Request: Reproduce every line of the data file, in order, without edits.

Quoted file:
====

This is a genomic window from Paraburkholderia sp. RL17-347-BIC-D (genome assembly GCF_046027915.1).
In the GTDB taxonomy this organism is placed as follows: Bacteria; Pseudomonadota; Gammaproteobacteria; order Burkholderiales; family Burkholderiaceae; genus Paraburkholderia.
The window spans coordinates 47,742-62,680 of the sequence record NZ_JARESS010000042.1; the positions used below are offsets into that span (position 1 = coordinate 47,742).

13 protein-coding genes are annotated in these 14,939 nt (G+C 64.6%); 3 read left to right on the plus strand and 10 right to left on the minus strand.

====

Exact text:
This is a genomic window from Paraburkholderia sp. RL17-347-BIC-D (genome assembly GCF_046027915.1).
In the GTDB taxonomy this organism is placed as follows: Bacteria; Pseudomonadota; Gammaproteobacteria; order Burkholderiales; family Burkholderiaceae; genus Paraburkholderia.
The window spans coordinates 47,742-62,680 of the sequence record NZ_JARESS010000042.1; the positions used below are offsets into that span (position 1 = coordinate 47,742).

13 protein-coding genes are annotated in these 14,939 nt (G+C 64.6%); 3 read left to right on the plus strand and 10 right to left on the minus strand.